Today, globalization and other unprecedented factors and trends are changing our world at an ever-increasing rate. While this presents challenges, it also creates opportunities. For example, the rapid increase in world demand for food and energy provides growth opportunities for rural communities in Nebraska and the Great Plains. To succeed, people — rural and urban, alike — must anticipate and take advantage of constantly changing environments. Change is inevitable; progress is optional.Last year was the 150th anniversary of three seminal pieces of legislation that shaped Nebraska and the Great Plains:

The impact of these legislative pieces changed the face of the nation, bringing newcomers by the tens of thousands to establish homes and livelihoods in a region once dismissed as the Great American Desert. But much has changed in the past century and a half. Shifts in population, economic conditions, and technology prompt reconsideration of urgent challenges facing not only the Great Plains, but also rural places in general. Out of a commitment to address those challenges grew plans for a Rural Futures Institute and a Rural Futures Conference aimed at pulling together a wide array of stakeholders to explore how best to proceed.In an effort to gather feedback and to help plan the conference, the University sponsored community forums in eleven cities across the state. Six additional forums were held at University of Nebraska campus locations. Extension staff and other University personnel also participated in an online forum. All told, 340 people from across the state engaged in the conversations. Led by University of Nebraska President J.B. Milliken and Vice President Ronnie Green, Rural Futures Institute planners emphasized four key considerations in shaping the framework of the Rural Futures Institute:

  1. Transdisciplinary work is essential. To be successful, the Institute will have to transcend traditional boundaries of academic disciplines while respecting the expertise specific disciplines contribute.
  2. Innovation and entrepreneurship are crucial. This goes beyond private sector business considerations. The Institute should attempt to draw from the region’s long history of innovative thinking to leverage further creativity and entrepreneurial activity throughout the region, as well as within the University itself.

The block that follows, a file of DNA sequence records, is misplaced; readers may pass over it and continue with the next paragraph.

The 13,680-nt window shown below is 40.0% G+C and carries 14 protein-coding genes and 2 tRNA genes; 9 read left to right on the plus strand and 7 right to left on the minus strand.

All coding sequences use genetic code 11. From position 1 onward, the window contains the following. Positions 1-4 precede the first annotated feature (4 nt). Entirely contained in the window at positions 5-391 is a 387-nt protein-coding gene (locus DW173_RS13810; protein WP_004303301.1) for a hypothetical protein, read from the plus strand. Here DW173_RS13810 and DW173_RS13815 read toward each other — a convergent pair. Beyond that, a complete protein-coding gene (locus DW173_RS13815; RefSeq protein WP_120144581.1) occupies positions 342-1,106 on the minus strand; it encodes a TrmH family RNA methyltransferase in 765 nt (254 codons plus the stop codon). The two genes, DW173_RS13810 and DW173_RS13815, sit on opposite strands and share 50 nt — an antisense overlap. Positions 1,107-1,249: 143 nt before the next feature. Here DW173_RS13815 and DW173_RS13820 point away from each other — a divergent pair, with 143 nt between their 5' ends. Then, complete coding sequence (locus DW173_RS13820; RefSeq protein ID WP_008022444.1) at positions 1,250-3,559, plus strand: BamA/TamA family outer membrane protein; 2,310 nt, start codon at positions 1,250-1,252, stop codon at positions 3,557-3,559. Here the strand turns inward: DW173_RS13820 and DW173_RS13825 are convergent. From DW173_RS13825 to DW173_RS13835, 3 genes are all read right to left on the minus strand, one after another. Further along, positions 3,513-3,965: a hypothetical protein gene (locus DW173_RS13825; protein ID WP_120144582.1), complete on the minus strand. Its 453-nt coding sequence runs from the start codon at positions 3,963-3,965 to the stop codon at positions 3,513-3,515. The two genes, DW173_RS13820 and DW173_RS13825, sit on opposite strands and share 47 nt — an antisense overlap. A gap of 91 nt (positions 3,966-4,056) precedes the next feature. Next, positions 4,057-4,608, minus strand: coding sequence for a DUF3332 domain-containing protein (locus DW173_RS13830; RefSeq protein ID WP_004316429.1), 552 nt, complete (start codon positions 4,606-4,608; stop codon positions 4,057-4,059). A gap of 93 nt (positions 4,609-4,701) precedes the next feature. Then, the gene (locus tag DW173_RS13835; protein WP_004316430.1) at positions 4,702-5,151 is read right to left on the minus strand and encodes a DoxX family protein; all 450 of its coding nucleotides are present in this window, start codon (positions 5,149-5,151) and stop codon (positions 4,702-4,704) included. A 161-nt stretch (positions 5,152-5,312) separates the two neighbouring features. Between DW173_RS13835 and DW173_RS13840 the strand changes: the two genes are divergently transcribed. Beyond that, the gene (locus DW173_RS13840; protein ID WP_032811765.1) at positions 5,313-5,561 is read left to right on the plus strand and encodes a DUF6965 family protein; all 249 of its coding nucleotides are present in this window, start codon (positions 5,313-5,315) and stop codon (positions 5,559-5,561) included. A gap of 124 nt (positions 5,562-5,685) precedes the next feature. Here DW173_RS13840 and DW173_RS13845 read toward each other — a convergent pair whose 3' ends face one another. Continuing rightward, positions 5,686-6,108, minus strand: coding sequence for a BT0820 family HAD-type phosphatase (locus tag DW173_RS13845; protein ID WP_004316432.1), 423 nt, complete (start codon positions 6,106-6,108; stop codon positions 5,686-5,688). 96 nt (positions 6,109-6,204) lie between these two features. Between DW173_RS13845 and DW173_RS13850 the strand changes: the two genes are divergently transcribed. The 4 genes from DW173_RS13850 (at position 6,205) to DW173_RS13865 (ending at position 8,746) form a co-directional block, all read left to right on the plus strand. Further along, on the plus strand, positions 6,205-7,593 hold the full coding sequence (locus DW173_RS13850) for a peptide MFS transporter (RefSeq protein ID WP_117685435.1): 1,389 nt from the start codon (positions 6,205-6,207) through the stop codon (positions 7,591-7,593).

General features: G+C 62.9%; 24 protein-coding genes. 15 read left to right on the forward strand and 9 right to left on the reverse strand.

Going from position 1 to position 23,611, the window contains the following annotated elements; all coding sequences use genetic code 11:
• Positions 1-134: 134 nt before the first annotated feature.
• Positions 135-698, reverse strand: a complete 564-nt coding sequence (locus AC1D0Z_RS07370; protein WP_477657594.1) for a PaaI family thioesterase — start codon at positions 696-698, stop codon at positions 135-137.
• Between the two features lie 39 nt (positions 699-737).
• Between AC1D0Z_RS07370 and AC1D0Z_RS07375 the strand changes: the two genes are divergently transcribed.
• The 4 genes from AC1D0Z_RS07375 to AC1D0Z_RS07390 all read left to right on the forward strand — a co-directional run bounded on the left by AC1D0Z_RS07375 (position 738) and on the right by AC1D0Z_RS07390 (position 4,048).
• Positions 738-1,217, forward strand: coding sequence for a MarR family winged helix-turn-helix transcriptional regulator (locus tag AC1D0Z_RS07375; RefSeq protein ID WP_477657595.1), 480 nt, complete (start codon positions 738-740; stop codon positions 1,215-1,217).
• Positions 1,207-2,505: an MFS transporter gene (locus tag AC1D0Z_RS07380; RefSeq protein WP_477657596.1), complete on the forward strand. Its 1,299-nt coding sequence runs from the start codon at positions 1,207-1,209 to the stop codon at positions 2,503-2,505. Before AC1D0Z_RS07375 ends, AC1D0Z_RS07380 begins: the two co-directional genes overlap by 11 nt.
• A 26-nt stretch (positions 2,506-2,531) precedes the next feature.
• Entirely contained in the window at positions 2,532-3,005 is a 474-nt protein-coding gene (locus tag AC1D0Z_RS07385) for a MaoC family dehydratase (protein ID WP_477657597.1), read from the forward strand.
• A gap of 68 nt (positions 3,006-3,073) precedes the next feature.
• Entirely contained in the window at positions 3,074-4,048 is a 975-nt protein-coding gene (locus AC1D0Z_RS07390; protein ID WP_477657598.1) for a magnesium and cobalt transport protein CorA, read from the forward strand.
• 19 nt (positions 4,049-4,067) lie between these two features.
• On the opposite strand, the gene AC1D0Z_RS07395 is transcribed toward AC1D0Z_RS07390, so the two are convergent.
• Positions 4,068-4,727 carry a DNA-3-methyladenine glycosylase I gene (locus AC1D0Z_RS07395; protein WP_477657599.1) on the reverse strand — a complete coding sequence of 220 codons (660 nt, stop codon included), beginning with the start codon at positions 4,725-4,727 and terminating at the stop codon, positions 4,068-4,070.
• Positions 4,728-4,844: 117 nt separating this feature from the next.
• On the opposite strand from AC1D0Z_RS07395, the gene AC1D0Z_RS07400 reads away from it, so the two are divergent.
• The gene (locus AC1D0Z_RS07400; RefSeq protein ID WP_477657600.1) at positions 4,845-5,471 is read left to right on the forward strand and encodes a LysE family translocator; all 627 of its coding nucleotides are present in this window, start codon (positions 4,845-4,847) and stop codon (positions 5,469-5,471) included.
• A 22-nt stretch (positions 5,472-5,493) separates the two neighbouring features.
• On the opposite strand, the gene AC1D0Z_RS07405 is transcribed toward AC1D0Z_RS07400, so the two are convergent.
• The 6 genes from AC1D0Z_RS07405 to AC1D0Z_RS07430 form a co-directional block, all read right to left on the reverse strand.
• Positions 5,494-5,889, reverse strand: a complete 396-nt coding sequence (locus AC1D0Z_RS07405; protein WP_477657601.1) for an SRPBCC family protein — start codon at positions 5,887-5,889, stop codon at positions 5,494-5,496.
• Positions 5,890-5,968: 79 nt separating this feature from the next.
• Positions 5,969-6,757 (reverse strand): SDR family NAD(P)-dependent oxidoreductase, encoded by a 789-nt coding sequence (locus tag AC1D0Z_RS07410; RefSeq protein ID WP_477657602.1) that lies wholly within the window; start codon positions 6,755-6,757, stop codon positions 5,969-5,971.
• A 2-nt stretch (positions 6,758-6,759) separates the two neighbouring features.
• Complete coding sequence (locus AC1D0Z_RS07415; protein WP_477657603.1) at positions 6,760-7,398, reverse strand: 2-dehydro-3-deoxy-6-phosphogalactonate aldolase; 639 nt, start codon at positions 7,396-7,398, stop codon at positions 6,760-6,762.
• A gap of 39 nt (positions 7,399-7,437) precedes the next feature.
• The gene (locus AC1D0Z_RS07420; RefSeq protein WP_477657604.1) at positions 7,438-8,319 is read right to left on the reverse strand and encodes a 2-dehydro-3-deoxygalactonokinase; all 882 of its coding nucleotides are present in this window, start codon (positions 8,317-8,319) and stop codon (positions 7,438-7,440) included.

3. It is more than economics. Health care, education, civic culture, and the arts are critical elements of community life and must be part of the fabric of the Institute, even though they often cannot be measured or justified in a strictly economic context.
  4. Deep collaborations are a foundational element. Despite challenges associated with institutional collaborations, the Rural Futures Institute will succeed only if it can foster and engage in meaningful partnerships within the University and with the many non-academic stakeholders in the nonprofit, government, and private sectors that have resources and expertise to contribute to the issues at hand.

With those considerations as a backdrop, the 2013 Rural Futures Conference program set out to explore how to create a dynamic and effective Rural Futures Institute. Registration for the 2012 Rural Futures Conference closed two weeks early due to overwhelming interest, and was deemed a success by conference planners. Using input collected from community and campus forums and the Rural Futures Conference, nearly thirty people gathered in Nebraska City, Nebraska in July 2012 to draft a charter for the Rural Futures Institute. As part of a weeklong celebration of the Morrill Act, NU President J.B. Milliken and NU Vice President Ronnie Green, announced the formal launch of the Rural Futures Institute on September 27, 2012.

Read More About the History of RFI


July 2018:
Connie Reimers-Hild, Ph.D., assumes Interim Executive Director role upon Chuck Schroeder’s retirement

June 2018:
Finalized budget reduction

July 2017:
RFI Strategic Plan published

February 2017:
Launch of RFI Fellows

October 2016:
5th Connecting Young Nebraskans Summit

September 2016:
Second Rural Regional Forums

October 2015:
International Rural Futures Conference: Hope Inspires Vision

September/October 2014:
Inaugural Rural Regional Forums

December 2013:
Charles P. “Chuck” Schroeder assumes founding executive director position

November 2013:
Rural Futures Conference: Beyond Boundaries

May 2013:
RFI Student Serviceship starts through RFI Competitive Awards project

February 2013:
First RFI Research & Engagement grant recipients receive funding

January 2013:
First RFI Teaching & Engagement grant recipients receive funding

October 2012:
University of Nebraska Board of Regents votes unanimously to give final approval for establishing the Rural Futures Institute.

September 2012:
NU President J.B. Milliken and NU Vice President Ronnie Green announce the formal launch of the Rural Futures Institute

July 2012:
Rural Futures Institute Charter Drafting Workshop

May 2012:
Rural Futures Conference: Connecting Innovation

September 2011- April 2012:
Focus groups with University of Nebraska and community stakeholders

January 2011:
Development and discussion of concept